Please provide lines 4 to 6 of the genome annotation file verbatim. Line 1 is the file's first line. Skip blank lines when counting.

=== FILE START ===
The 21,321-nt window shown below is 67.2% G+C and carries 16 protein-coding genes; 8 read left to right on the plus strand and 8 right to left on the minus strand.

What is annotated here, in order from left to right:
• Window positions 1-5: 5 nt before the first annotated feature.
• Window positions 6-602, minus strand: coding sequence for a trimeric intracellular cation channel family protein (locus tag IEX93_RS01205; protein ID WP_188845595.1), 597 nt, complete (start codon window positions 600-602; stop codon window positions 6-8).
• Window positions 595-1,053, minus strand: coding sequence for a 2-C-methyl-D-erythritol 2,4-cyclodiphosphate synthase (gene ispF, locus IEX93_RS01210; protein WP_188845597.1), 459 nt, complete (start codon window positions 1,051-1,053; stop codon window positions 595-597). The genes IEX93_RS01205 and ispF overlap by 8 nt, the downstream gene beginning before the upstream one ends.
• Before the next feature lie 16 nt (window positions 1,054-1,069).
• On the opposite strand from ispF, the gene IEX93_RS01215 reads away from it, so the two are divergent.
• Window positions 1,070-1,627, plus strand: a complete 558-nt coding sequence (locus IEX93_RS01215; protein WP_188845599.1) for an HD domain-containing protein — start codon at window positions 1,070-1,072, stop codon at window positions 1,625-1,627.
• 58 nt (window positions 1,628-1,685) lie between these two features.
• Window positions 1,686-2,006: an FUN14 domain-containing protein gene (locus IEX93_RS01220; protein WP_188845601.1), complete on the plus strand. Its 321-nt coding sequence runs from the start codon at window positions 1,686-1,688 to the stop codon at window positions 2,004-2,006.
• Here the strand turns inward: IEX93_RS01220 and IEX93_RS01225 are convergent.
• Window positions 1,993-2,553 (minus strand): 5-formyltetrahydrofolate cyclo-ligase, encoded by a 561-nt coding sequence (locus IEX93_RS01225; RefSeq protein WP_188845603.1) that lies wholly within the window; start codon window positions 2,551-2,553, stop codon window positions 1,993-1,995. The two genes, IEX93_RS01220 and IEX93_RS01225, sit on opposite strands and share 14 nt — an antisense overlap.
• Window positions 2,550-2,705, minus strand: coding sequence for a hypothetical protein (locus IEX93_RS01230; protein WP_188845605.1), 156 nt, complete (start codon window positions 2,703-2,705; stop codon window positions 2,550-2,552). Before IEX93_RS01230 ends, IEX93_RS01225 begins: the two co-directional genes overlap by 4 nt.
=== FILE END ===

• Window positions 6-602, minus strand: coding sequence for a trimeric intracellular cation channel family protein (locus tag IEX93_RS01205; protein ID WP_188845595.1), 597 nt, complete (start codon window positions 600-602; stop codon window positions 6-8).
• Window positions 595-1,053, minus strand: coding sequence for a 2-C-methyl-D-erythritol 2,4-cyclodiphosphate synthase (gene ispF, locus IEX93_RS01210; protein WP_188845597.1), 459 nt, complete (start codon window positions 1,051-1,053; stop codon window positions 595-597). The genes IEX93_RS01205 and ispF overlap by 8 nt, the downstream gene beginning before the upstream one ends.
• Before the next feature lie 16 nt (window positions 1,054-1,069).